Navigating Neuro-Oncology: Pseudoprogression, Glioma and RANO 2.0

MERIT Webinar Summary

Most brain cancer diagnoses in the United States are glioma, and MERIT’s webinar explored the challenges and potential solutions for assessing these tumors. These primary brain tumors can present in the form of gliomas (both low-grade glioma and glioblastoma). Oftentimes glioma can be debilitating to patients with a poor prognosis and limited treatment. New therapies are being studied through clinical trials, many of which use response criteria such as Response Assessment in Neuro-Oncology (RANO). Pseudoprogression (PsP) occurs when enhancement on imaging may be interpreted as progression but is actually an effect of the treatment and is not considered true progression. PsP has proven a challenge for many researchers and radiologists.

In our webinar, Dr. Chad Farris, MD, PhD, and Dr. Gene Kim, PharmD, shared thoughts on assessing PsP and reader challenges, and discussed how to incorporate accurate outcomes and collect high-quality data in clinical trials. This article summarizes the portion of the webinar presented by Dr. Farris.

To view the entire webinar entitled “Navigating Neuro-Oncology: Understanding Pseudoprogression and Harnessing PsP Outcomes for Optimal Imaging Assessment,” click here.


By way of introduction, Dr. Farris provided some background on the epidemiology of brain tumors. About one-third of brain tumors are malignant, and of those, around 80% are gliomas. More than 50% of gliomas are glioblastomas, which are the worst of the malignant brain tumors in terms of survival rate:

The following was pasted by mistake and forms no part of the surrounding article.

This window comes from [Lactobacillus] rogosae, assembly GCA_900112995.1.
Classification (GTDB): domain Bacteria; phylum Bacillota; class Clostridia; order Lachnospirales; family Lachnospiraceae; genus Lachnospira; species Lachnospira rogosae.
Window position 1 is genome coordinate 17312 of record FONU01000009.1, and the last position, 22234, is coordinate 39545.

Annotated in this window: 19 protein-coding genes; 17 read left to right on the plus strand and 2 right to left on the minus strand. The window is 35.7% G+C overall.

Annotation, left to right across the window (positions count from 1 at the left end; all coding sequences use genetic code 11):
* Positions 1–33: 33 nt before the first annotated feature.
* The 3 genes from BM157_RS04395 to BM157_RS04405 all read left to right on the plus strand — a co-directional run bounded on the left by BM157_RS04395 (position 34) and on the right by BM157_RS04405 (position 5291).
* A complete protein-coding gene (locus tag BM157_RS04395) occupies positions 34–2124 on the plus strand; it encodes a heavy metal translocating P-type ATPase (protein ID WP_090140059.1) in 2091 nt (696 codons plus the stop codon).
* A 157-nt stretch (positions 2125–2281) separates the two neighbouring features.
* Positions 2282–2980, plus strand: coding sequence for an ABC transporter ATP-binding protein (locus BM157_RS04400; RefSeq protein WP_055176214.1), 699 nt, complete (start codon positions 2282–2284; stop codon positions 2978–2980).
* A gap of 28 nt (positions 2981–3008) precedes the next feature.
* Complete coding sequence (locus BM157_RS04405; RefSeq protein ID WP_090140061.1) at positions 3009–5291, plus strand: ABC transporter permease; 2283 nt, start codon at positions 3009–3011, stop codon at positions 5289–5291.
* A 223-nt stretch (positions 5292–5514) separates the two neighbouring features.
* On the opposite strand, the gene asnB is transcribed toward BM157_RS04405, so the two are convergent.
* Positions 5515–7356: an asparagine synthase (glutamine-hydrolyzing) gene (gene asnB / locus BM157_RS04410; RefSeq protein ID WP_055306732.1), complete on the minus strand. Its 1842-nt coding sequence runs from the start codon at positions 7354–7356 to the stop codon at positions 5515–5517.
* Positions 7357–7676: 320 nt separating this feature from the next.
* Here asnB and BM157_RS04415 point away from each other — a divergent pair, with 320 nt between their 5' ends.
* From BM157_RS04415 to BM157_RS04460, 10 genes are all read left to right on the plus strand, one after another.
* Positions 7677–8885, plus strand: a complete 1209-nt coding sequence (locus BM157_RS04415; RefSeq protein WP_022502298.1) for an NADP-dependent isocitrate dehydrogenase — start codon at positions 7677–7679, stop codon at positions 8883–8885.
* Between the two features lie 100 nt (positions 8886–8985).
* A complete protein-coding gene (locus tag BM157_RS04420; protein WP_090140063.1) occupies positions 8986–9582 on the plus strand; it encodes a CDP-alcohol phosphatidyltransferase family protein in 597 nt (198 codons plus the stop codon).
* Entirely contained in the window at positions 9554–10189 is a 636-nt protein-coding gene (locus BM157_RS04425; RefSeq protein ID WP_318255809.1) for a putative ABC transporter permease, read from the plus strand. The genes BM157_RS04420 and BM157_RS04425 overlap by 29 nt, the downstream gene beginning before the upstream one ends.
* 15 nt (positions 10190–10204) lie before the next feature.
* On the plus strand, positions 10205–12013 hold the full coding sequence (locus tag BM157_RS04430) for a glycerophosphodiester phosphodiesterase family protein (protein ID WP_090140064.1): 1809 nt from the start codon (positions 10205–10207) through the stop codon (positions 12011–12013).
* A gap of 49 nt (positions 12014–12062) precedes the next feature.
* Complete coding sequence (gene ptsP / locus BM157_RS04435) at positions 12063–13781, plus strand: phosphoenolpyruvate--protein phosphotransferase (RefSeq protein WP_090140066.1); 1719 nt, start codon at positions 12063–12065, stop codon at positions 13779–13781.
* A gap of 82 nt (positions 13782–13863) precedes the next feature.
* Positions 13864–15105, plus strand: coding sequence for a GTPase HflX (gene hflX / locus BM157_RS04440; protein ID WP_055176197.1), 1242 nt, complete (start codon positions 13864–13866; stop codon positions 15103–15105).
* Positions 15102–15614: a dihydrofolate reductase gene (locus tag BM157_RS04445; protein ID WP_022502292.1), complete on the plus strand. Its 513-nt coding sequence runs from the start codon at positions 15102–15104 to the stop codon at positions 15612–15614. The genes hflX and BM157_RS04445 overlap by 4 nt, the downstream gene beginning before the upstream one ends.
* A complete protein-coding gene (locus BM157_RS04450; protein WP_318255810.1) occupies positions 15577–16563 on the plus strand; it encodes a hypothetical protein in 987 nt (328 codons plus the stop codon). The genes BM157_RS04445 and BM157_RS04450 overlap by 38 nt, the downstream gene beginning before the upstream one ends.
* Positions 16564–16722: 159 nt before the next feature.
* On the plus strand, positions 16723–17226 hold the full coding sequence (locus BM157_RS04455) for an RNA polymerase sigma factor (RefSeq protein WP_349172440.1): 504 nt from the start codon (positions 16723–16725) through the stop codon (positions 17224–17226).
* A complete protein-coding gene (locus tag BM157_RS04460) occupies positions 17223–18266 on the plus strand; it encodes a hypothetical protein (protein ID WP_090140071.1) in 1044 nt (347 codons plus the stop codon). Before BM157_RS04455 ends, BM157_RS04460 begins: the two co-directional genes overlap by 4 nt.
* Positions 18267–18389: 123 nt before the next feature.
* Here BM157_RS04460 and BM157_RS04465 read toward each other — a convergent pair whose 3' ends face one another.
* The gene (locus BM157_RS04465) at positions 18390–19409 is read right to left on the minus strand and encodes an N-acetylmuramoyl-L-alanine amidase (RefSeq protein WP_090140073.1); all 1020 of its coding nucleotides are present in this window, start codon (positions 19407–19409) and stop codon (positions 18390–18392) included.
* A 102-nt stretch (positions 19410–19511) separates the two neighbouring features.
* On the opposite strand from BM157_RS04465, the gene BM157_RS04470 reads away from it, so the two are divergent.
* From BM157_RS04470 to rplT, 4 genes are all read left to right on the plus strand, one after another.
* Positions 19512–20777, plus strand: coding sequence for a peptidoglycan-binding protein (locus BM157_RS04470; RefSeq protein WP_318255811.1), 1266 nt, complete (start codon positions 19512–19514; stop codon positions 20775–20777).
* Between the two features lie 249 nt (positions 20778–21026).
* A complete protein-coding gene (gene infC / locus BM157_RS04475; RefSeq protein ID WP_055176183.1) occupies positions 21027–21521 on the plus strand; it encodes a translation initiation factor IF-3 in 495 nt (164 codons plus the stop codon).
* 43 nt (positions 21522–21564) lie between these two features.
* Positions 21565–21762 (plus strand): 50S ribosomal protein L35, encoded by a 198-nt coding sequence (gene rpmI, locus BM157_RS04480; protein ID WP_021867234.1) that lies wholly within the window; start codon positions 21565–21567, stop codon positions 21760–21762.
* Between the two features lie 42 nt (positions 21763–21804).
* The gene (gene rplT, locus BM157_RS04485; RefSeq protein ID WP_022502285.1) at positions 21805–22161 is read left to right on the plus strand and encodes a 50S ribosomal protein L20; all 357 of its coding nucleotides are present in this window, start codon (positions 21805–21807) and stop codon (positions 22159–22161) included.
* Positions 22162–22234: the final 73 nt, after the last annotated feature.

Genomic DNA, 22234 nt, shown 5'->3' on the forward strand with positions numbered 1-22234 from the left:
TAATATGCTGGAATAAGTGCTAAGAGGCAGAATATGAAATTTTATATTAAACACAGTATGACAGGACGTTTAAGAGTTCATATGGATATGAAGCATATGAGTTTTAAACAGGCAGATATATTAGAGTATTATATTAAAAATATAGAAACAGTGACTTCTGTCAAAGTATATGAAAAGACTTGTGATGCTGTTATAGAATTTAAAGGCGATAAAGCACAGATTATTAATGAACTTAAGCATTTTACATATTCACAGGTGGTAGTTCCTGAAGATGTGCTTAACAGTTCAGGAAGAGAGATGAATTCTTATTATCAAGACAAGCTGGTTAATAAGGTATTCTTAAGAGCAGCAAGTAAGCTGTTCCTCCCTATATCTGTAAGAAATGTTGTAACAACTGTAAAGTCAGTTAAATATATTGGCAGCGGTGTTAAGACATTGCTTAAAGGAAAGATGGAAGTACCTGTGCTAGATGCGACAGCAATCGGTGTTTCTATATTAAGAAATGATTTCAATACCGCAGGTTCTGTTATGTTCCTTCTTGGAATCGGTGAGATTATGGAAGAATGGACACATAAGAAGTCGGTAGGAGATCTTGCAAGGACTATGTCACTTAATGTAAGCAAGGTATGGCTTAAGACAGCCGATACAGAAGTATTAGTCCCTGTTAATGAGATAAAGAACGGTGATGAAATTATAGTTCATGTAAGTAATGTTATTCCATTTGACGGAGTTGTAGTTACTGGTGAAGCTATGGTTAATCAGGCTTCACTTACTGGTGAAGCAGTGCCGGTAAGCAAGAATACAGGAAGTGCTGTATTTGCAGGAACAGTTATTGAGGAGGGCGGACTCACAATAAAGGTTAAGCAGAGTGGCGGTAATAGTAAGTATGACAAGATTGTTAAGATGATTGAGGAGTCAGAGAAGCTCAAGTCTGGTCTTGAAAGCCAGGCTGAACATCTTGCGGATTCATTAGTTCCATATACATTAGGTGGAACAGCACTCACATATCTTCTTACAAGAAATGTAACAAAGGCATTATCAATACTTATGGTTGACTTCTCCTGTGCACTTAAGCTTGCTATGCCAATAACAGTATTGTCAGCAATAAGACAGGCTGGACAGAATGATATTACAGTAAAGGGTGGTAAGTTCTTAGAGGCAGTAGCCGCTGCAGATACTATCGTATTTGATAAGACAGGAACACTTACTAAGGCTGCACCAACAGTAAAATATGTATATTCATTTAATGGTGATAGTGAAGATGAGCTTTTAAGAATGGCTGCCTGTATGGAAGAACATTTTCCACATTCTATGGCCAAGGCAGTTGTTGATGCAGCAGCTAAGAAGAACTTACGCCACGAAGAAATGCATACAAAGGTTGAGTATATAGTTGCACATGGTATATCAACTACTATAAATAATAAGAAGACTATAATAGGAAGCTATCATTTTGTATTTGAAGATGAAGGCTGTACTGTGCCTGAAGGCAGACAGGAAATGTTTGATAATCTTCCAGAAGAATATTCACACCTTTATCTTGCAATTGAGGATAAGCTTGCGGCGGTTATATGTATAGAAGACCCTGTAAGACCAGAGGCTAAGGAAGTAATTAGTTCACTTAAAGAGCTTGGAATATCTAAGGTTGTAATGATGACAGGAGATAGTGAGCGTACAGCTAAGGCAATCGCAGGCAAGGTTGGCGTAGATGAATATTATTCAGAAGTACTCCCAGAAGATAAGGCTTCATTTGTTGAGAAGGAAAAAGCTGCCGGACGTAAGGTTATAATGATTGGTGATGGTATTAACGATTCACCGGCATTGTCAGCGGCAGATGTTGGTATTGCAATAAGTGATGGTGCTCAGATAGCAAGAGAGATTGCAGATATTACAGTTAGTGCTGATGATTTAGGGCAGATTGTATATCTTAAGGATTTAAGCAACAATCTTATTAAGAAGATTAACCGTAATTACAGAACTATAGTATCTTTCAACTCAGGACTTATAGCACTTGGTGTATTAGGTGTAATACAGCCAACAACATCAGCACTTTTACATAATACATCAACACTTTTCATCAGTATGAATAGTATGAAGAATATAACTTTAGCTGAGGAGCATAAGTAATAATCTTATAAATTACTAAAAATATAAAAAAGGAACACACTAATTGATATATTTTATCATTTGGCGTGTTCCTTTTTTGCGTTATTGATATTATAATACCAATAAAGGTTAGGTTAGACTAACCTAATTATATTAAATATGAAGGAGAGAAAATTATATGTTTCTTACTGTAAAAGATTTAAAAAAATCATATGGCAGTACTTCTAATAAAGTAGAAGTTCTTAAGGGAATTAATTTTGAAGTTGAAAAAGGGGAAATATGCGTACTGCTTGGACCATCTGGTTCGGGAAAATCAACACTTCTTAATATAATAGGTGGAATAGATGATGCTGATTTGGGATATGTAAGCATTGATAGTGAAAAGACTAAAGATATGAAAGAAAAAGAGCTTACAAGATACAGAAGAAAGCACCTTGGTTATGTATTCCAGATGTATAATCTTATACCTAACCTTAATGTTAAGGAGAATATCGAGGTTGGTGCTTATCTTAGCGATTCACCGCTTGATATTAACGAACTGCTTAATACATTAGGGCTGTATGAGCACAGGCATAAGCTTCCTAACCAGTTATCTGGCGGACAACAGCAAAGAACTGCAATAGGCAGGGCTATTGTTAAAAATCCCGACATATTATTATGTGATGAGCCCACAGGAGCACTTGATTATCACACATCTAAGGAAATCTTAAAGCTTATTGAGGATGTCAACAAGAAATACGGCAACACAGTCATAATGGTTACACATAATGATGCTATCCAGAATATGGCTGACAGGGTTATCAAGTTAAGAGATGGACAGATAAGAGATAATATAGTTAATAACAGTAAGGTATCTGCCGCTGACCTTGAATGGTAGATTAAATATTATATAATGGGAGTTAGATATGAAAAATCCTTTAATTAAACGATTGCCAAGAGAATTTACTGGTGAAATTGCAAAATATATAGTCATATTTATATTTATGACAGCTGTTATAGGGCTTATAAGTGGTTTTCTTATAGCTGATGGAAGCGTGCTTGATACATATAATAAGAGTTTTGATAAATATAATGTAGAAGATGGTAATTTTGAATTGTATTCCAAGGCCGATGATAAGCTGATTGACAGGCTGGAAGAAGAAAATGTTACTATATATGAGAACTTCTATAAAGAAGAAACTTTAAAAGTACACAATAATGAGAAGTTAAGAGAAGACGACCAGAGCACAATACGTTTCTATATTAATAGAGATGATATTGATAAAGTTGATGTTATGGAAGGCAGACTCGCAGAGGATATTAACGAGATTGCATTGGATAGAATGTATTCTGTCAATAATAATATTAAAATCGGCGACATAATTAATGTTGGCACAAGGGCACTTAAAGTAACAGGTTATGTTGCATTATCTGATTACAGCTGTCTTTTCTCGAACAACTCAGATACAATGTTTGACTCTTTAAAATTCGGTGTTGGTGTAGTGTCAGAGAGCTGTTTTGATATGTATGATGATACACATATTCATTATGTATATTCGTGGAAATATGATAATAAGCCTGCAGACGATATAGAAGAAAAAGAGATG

• 1-year survival 37.4%
  • 5-year survival 4.9%1

Dr. Farris explained that gliomas are tumors of the supporting cells (glial cells) of the central nervous system. There are three adult-type diffuse gliomas according to the 5th Edition of WHO Classification of Tumors of the Central Nervous System:

  • Astrocytoma, IDH-mutant (grade 2, 3, or 4)
  • Oligodendroglioma, IDH-mutant, and 1p/19q-codeleted (grade 2 or 3)
  • Glioblastoma, IDH-wildtype (grade 4)2

Gliomas are divided into low-grade versus high-grade. Low-Grade Glioma (LGG) refers to Grade 1 and 2 gliomas, while High-Grade Gliomas (HGG) refers to Grade 3 and 4 gliomas.

Finally, Dr. Farris described the typical treatment approach for glioblastoma. Step 1 is surgical resection of the greatest amount of enhancing disease possible (the amount of residual enhancing disease is an independent predictor of survival). Step 2 is radiotherapy plus concomitant and adjuvant Temozolomide.34

Having established that glioblastoma is the most common form of malignant brain tumor that also has a very poor prognosis despite the best possible treatment, it’s clear why new treatments for glioblastoma are critical. Assessing response to new therapies in clinical trials is also important.

Criteria for Assessing Response to Therapy

Dr. Farris next outlined the timeline for the introduction of criteria for assessing response to therapy, along with a brief overview of each of the response assessment criteria. Dr. Farris began with early response criteria that had no, or very early, descriptions of PsP.

  • 1977 – Levin Criteria (J Neurosurg. 1977 Sep;47(3):329-35.) These criteria were the first to attempt to differentiate progression from response and came out when CT technology was first being introduced. The criteria utilized neurologic exam, radionuclide scans, very early CT scans, and EEG. There was no discussion of PsP
  • 1990 – Macdonald Criteria (J Clin Oncol. 1990 Jul;8(7):1277-80.) The next criteria developed was Macdonald. This was the first criteria that laid out the categories of response as complete response (CR), partial response (PR), stable disease (SD), and progressive disease (PD). It utilized contrast-enhanced CT or MR along with neurologic exam. PsP is mentioned, but they discussed it as neurological decline that wasn’t due to tumor